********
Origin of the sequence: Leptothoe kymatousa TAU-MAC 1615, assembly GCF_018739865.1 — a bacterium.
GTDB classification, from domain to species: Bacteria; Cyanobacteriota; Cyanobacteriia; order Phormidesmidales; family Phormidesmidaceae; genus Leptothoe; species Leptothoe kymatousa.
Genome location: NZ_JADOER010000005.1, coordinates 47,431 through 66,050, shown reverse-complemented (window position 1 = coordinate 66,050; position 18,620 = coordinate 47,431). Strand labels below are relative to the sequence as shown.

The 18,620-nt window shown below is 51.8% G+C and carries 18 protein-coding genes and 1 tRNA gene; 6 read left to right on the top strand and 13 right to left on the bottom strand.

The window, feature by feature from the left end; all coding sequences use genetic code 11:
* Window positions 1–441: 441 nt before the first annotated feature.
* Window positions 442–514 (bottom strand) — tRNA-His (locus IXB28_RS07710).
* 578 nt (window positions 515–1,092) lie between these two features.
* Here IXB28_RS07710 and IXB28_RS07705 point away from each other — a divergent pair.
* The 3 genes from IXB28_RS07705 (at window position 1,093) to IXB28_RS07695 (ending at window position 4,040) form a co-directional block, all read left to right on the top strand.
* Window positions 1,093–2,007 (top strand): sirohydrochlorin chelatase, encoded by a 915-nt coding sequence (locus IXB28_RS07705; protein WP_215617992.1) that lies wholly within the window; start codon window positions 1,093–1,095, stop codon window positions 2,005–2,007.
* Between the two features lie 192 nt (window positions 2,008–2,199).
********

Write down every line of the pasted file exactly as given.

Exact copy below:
Origin of the sequence: Leptothoe kymatousa TAU-MAC 1615, assembly GCF_018739865.1 — a bacterium.
GTDB classification, from domain to species: Bacteria; Cyanobacteriota; Cyanobacteriia; order Phormidesmidales; family Phormidesmidaceae; genus Leptothoe; species Leptothoe kymatousa.
Genome location: NZ_JADOER010000005.1, coordinates 47,431 through 66,050, shown reverse-complemented (window position 1 = coordinate 66,050; position 18,620 = coordinate 47,431). Strand labels below are relative to the sequence as shown.

The 18,620-nt window shown below is 51.8% G+C and carries 18 protein-coding genes and 1 tRNA gene; 6 read left to right on the top strand and 13 right to left on the bottom strand.

The window, feature by feature from the left end; all coding sequences use genetic code 11:
* Window positions 1–441: 441 nt before the first annotated feature.
* Window positions 442–514 (bottom strand) — tRNA-His (locus IXB28_RS07710).
* 578 nt (window positions 515–1,092) lie between these two features.
* Here IXB28_RS07710 and IXB28_RS07705 point away from each other — a divergent pair.
* The 3 genes from IXB28_RS07705 (at window position 1,093) to IXB28_RS07695 (ending at window position 4,040) form a co-directional block, all read left to right on the top strand.
* Window positions 1,093–2,007 (top strand): sirohydrochlorin chelatase, encoded by a 915-nt coding sequence (locus IXB28_RS07705; protein WP_215617992.1) that lies wholly within the window; start codon window positions 1,093–1,095, stop codon window positions 2,005–2,007.
* Between the two features lie 192 nt (window positions 2,008–2,199).